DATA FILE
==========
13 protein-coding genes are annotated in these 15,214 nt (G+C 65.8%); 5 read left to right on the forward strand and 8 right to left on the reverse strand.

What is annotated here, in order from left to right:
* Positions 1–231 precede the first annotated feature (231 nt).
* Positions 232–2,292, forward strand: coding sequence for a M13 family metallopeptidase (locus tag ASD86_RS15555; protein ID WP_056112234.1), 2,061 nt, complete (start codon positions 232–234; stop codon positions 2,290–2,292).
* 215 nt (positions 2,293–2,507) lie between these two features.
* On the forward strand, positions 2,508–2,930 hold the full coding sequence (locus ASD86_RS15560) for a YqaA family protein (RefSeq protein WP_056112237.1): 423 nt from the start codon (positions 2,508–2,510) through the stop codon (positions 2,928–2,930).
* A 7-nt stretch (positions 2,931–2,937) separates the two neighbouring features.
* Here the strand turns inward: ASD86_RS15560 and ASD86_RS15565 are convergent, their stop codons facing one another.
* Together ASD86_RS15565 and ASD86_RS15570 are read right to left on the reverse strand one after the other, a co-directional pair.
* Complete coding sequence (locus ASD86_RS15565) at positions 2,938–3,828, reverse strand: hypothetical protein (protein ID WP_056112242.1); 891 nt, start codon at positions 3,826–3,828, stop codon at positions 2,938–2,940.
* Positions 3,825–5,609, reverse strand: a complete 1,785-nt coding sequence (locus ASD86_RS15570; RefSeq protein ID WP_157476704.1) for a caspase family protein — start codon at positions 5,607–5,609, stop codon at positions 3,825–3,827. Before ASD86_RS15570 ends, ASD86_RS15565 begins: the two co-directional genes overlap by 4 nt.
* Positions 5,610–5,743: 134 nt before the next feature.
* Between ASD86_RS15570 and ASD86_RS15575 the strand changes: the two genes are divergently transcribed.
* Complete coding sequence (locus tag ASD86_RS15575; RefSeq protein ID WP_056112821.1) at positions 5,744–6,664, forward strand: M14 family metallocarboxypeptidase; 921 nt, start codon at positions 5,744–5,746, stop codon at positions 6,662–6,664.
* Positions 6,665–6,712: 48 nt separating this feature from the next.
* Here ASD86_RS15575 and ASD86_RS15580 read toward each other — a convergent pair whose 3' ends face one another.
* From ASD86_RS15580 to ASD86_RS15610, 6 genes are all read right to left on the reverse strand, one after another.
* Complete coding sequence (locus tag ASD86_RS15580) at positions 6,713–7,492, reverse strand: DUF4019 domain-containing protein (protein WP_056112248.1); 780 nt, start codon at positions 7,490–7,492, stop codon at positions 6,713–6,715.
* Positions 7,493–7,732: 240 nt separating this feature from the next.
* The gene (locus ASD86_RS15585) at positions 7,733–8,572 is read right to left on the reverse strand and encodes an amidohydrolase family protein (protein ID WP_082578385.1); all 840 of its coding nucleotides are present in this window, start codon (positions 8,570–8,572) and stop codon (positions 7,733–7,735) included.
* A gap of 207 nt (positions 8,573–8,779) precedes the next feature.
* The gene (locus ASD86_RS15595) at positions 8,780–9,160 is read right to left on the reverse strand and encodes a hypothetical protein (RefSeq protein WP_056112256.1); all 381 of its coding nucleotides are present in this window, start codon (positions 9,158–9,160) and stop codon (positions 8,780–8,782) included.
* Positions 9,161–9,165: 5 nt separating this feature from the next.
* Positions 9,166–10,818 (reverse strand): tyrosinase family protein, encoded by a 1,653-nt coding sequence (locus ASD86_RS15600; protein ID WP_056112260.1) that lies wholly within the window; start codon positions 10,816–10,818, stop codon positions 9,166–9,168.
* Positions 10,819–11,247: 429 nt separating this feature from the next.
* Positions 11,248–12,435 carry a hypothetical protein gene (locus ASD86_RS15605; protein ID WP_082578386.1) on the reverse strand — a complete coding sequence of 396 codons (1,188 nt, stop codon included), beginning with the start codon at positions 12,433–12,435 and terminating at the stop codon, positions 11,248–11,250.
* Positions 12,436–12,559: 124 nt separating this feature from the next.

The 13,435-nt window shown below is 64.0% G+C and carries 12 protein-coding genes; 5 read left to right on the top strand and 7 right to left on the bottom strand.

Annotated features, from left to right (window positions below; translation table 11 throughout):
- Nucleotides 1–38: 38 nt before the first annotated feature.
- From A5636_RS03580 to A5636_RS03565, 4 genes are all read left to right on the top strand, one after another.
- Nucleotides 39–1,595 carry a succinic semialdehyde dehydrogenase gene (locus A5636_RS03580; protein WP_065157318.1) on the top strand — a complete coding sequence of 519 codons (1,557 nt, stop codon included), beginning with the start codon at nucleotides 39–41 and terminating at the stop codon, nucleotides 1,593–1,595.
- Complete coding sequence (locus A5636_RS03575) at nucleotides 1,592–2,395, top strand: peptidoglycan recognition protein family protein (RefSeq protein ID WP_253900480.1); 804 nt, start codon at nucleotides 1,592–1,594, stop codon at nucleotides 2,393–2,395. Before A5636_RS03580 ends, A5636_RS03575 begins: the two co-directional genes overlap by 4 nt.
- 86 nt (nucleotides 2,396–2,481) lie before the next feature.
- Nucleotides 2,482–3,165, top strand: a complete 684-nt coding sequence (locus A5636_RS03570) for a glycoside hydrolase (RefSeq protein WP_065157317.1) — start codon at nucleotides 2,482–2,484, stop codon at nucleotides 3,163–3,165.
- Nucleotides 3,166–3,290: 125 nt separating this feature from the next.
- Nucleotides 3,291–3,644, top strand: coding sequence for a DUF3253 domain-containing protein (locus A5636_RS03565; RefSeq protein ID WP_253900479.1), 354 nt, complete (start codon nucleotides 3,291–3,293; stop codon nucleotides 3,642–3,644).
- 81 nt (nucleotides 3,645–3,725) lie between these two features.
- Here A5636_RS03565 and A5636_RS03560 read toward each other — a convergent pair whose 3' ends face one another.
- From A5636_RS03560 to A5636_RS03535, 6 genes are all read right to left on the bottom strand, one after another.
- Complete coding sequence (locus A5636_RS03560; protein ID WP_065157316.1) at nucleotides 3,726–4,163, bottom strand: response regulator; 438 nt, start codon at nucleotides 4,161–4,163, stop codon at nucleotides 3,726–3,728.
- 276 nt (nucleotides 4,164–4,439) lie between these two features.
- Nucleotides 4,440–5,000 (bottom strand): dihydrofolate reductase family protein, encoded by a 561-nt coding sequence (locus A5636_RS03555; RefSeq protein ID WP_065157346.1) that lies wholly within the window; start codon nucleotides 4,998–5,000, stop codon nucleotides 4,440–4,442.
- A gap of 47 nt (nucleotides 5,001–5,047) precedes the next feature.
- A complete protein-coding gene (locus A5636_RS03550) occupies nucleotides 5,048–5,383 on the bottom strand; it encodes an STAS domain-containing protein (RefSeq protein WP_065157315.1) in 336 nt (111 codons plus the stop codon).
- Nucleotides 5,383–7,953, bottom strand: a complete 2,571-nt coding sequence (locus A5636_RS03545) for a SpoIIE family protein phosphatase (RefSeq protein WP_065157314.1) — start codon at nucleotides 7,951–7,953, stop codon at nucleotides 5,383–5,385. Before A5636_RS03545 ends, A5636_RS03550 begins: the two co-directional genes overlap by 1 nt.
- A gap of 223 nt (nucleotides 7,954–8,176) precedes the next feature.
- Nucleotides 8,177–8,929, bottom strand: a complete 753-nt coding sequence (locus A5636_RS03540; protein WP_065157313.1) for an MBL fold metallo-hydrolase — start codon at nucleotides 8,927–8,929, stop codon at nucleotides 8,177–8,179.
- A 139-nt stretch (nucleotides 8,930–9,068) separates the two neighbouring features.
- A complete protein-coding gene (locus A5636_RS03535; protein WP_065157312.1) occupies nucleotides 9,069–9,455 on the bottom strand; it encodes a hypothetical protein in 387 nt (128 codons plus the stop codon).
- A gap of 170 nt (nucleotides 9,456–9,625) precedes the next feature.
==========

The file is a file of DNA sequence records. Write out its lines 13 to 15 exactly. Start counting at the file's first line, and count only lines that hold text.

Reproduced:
* Between ASD86_RS15570 and ASD86_RS15575 the strand changes: the two genes are divergently transcribed.
* Complete coding sequence (locus tag ASD86_RS15575; RefSeq protein ID WP_056112821.1) at positions 5,744–6,664, forward strand: M14 family metallocarboxypeptidase; 921 nt, start codon at positions 5,744–5,746, stop codon at positions 6,662–6,664.
* Positions 6,665–6,712: 48 nt separating this feature from the next.